The Bishop’s E-pistle: Pride 2021

At the beginning of June, a non-binary person named Michaela wrote a Twitter thread and blog post about their gender identity and scripture:

i’m nonbinary. how does this reconcile with the verse, “male and female he created them,” you may ask?

the variety in God’s creation emphasizes God’s creativity as an artist. Genesis gives us several examples of this.

God made “day and night.” this sounds like a binary, similar to “male and female,” right? but that isn’t quite all we experience in 24 hours. sunrises and sunsets do not fit into the binary of day or night. yet God paints the skies with these too.

The full blog post, in which they continue through the Genesis 1 creation story observing how the binaries of water and sky, aquatic and land creatures are not so easily divided, can be read here. I encourage you to read it and reflect on the binaries–real or imposed–in your life.

The pandemic has played havoc with many annual events; Phoenix’s Pride has been postponed to the morning of November 6. Tucson Pride is October 2. I’ve seen a number of other congregations (mainly in cooler areas of our diocese!) who have participated in Pride events locally during the month of June.

The day I was installed as your bishop in our Cathedral (April 7, 2019), I spent the morning at the Phoenix Pride Parade. Two Episcopal groups met for the Eucharist on the parade route before dividing: one headed to the end of the parade to provide a counter-demonstration to those who were protesting LGBTQ+ rights and bodies. That group had placards of God’s love for all and was a welcome contrast to the opposite corner. The other group marched–there were church banners, incense, some handouts from LGBTQ+ friendly congregations, and lots of waving and joy. I invite Episcopalians from around the diocese to join me on November 6 to witness to God’s love for all people. More details will be shared closer to the date.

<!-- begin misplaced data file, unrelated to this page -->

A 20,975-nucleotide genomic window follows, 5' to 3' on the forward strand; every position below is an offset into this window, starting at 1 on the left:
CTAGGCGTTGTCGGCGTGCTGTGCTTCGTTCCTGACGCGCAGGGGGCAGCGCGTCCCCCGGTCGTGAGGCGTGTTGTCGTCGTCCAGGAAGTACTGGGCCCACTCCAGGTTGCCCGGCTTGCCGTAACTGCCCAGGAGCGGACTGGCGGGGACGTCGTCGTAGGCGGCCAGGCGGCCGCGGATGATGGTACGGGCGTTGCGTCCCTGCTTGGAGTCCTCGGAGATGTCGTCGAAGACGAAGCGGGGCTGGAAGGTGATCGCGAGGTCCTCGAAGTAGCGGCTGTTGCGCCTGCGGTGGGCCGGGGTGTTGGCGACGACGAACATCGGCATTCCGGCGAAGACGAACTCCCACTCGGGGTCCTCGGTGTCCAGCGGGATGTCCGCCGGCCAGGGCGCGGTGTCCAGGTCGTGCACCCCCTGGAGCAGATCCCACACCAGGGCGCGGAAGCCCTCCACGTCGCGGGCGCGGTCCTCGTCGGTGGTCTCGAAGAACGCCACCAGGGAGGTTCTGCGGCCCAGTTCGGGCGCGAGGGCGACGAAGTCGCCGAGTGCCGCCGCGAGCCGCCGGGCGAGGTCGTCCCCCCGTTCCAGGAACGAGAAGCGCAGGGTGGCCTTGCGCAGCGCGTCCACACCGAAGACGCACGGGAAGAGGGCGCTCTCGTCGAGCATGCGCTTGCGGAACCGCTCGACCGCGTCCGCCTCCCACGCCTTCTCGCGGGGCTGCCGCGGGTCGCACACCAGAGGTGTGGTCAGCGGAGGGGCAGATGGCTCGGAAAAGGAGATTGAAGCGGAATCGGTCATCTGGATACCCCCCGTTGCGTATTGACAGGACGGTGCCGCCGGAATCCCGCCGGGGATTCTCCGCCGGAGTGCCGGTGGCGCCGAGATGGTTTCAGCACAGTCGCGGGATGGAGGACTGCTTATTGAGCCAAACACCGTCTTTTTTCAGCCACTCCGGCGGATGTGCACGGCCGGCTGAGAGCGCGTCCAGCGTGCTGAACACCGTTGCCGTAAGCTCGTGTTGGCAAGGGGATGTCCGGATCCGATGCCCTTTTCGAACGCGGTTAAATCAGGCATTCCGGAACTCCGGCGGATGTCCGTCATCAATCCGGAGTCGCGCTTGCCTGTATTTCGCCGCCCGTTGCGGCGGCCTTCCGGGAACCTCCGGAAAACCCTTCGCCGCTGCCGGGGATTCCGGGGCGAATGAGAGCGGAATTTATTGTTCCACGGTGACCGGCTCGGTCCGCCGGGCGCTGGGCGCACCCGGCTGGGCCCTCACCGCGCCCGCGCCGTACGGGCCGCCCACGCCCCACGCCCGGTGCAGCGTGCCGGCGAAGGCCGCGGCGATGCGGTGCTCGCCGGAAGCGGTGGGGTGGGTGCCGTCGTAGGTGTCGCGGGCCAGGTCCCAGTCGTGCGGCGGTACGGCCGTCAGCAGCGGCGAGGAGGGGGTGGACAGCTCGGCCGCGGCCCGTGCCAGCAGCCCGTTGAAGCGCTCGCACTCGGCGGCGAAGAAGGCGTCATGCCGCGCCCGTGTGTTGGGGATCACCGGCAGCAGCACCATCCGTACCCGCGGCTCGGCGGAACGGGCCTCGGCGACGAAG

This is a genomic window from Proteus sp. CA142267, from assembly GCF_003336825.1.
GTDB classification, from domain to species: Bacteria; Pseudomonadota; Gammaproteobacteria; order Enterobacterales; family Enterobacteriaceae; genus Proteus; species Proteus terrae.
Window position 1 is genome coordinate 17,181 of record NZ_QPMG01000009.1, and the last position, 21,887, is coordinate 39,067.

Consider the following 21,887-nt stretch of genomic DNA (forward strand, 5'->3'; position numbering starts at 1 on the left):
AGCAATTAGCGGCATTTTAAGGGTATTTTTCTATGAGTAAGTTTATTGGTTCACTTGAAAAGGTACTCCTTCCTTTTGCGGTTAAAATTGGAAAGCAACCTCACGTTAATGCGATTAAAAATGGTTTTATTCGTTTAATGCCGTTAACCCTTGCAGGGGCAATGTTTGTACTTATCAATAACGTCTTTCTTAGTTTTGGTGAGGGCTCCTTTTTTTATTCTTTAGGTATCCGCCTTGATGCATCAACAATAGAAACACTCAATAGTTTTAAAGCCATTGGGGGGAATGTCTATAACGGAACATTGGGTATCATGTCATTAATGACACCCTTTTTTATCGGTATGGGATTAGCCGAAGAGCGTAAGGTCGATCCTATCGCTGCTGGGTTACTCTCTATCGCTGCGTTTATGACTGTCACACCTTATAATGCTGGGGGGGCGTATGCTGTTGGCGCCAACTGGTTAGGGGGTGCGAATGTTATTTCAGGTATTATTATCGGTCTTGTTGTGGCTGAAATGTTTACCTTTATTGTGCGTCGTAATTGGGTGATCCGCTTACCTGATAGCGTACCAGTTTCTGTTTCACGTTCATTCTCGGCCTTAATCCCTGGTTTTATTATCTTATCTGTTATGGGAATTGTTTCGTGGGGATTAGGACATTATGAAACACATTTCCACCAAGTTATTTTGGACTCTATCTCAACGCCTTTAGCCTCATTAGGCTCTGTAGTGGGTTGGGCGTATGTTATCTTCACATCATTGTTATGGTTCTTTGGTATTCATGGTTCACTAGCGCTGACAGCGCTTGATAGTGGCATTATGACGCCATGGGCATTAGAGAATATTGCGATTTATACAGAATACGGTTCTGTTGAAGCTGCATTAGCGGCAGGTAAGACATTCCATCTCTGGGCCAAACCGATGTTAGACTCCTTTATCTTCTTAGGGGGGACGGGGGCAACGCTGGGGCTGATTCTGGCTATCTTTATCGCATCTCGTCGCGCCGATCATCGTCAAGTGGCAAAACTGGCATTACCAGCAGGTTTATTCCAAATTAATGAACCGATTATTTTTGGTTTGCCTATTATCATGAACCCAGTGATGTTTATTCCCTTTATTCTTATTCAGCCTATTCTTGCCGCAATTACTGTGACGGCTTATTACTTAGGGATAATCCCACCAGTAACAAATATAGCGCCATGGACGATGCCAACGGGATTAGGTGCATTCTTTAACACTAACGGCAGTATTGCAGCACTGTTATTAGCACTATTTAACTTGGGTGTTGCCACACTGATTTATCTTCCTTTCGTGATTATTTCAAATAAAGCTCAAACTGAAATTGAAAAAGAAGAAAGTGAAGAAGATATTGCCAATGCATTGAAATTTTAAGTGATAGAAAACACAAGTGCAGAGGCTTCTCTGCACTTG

I know that my life and ministry has been richly blessed by many generations of faithful LGBTQ+ Christians, often people who had been wounded deeply by the church; or who had needed to hide their sexuality or identity; and yet still radiated the love of Christ. Not all of our congregations are safe for LGBTQ+ people, and the church as whole, and the Episcopal Church specifically has a way to go before all can be confident that they are welcome.

And yet we belong to a church that prays “Let the whole world see and know that things which were cast down are being raised up, and things which had grown old are being made new” on Good Friday, at the Easter Vigil, and at ordinations. May we truly be made new.